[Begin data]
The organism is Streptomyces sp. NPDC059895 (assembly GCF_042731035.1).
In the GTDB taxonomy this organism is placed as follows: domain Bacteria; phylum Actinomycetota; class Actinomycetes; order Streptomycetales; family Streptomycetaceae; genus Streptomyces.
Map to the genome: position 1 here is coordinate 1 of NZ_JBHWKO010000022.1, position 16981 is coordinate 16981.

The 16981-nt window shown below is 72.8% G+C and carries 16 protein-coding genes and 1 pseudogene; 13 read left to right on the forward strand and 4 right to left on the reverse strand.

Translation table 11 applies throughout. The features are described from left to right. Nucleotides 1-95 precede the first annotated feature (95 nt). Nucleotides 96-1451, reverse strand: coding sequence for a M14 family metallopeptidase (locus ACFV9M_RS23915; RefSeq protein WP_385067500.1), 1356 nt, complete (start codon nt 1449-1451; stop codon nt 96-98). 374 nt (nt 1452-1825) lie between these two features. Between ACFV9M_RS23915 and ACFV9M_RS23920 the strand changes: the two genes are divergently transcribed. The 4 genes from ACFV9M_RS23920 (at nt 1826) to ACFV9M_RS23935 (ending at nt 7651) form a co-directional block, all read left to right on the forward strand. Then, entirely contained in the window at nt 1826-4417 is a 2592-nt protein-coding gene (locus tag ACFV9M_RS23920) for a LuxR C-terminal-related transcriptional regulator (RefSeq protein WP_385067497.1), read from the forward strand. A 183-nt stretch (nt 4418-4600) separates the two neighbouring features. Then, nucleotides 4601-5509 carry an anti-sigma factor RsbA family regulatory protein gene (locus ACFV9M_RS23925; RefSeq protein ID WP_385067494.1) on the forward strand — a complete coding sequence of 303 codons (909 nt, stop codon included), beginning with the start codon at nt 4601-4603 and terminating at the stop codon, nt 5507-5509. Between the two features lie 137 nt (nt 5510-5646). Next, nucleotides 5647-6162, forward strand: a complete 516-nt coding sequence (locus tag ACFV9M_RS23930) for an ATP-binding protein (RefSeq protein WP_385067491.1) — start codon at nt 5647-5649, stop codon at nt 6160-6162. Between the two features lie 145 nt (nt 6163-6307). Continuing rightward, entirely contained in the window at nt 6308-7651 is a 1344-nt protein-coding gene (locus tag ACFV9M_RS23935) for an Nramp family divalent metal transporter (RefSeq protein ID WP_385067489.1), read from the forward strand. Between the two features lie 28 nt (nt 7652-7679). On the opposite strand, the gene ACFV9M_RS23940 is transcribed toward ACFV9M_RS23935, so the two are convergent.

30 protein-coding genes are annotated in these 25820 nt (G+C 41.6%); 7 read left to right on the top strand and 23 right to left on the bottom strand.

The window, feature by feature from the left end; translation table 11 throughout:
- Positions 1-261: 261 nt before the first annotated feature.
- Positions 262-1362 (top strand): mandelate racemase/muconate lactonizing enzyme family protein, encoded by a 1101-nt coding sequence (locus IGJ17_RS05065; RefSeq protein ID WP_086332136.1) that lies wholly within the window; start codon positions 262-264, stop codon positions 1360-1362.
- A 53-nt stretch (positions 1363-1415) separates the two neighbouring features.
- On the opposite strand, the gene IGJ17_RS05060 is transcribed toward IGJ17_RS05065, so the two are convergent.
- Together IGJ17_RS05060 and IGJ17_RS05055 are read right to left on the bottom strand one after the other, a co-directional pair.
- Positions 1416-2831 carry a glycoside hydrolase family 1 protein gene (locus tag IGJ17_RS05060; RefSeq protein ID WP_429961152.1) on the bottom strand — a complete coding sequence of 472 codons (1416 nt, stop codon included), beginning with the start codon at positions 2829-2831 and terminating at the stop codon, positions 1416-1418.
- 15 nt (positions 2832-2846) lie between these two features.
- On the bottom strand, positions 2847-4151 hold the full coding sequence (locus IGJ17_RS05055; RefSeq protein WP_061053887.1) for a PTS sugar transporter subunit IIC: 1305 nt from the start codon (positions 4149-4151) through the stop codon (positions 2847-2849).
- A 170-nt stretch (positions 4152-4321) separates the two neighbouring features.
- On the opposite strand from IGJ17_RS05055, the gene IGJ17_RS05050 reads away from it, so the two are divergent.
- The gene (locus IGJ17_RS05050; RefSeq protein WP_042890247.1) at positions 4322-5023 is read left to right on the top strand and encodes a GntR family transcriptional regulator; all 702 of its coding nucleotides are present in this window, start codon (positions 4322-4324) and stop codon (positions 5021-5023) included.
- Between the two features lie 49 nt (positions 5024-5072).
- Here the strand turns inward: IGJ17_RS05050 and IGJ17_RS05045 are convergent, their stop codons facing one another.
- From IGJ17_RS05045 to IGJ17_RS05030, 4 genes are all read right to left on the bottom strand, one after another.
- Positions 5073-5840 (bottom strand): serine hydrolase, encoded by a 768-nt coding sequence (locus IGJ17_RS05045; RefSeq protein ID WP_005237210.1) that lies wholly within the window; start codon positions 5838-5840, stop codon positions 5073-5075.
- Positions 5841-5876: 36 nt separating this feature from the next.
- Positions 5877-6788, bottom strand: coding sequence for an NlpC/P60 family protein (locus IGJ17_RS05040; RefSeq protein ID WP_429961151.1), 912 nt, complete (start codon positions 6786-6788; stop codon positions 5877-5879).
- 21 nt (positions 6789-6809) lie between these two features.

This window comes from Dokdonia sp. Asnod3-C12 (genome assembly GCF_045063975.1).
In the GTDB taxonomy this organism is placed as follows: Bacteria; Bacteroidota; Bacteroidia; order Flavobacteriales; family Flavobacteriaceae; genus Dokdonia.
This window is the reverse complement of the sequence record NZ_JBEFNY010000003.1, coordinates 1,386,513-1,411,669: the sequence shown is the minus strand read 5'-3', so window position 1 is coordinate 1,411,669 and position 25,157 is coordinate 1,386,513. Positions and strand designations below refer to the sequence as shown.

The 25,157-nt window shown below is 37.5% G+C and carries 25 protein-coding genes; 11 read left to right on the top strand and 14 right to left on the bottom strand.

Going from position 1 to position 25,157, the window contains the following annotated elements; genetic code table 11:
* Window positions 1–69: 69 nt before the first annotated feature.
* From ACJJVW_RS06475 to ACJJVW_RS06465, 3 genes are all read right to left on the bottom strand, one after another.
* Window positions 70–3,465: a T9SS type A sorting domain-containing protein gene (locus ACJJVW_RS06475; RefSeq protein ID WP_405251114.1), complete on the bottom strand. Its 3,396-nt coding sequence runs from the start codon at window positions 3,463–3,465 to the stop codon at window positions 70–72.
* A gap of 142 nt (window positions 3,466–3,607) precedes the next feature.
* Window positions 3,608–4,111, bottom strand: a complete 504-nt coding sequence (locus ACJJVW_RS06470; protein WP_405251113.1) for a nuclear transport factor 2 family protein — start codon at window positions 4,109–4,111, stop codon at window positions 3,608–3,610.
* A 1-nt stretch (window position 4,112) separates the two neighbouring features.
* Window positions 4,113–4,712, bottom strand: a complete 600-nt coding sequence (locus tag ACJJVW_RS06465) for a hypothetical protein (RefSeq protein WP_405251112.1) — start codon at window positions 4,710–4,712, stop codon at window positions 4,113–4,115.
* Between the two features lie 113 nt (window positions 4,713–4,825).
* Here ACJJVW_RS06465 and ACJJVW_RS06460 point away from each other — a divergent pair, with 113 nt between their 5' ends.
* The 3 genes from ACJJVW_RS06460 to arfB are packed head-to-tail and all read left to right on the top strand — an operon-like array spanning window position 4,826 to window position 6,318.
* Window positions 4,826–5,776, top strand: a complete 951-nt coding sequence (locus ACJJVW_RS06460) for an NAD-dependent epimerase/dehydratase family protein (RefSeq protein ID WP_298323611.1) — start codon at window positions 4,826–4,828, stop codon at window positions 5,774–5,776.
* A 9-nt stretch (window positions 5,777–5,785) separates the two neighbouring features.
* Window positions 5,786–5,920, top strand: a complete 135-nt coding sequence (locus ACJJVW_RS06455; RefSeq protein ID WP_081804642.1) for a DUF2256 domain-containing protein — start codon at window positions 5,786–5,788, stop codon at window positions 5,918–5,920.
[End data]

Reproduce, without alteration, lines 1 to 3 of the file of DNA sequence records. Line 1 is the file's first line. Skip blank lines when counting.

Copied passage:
The organism is Streptomyces sp. NPDC059895 (assembly GCF_042731035.1).
In the GTDB taxonomy this organism is placed as follows: domain Bacteria; phylum Actinomycetota; class Actinomycetes; order Streptomycetales; family Streptomycetaceae; genus Streptomyces.
Map to the genome: position 1 here is coordinate 1 of NZ_JBHWKO010000022.1, position 16981 is coordinate 16981.